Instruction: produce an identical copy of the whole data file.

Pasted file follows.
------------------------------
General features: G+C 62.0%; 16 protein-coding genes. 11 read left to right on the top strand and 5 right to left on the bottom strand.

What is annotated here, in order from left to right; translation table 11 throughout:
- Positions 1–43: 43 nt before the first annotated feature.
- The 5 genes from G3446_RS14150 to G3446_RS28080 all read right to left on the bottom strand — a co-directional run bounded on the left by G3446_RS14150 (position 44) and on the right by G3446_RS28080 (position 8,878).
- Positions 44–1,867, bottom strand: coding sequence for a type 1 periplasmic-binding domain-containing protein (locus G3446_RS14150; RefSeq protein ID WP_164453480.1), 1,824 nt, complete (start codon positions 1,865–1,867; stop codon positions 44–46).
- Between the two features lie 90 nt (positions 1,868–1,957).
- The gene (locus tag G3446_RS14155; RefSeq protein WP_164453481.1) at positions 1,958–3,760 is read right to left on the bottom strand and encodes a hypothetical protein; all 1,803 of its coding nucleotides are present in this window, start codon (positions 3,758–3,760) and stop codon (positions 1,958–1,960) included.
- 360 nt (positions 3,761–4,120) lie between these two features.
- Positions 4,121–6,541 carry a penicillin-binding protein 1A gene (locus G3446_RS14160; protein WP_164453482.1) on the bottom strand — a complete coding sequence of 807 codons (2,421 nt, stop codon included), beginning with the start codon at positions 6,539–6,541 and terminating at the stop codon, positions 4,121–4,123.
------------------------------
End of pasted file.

General features: G+C 62.0%; 16 protein-coding genes. 11 read left to right on the top strand and 5 right to left on the bottom strand.

What is annotated here, in order from left to right; translation table 11 throughout:
- Positions 1–43: 43 nt before the first annotated feature.
- The 5 genes from G3446_RS14150 to G3446_RS28080 all read right to left on the bottom strand — a co-directional run bounded on the left by G3446_RS14150 (position 44) and on the right by G3446_RS28080 (position 8,878).
- Positions 44–1,867, bottom strand: coding sequence for a type 1 periplasmic-binding domain-containing protein (locus G3446_RS14150; RefSeq protein ID WP_164453480.1), 1,824 nt, complete (start codon positions 1,865–1,867; stop codon positions 44–46).
- Between the two features lie 90 nt (positions 1,868–1,957).
- The gene (locus tag G3446_RS14155; RefSeq protein WP_164453481.1) at positions 1,958–3,760 is read right to left on the bottom strand and encodes a hypothetical protein; all 1,803 of its coding nucleotides are present in this window, start codon (positions 3,758–3,760) and stop codon (positions 1,958–1,960) included.
- 360 nt (positions 3,761–4,120) lie between these two features.
- Positions 4,121–6,541 carry a penicillin-binding protein 1A gene (locus G3446_RS14160; protein WP_164453482.1) on the bottom strand — a complete coding sequence of 807 codons (2,421 nt, stop codon included), beginning with the start codon at positions 6,539–6,541 and terminating at the stop codon, positions 4,121–4,123.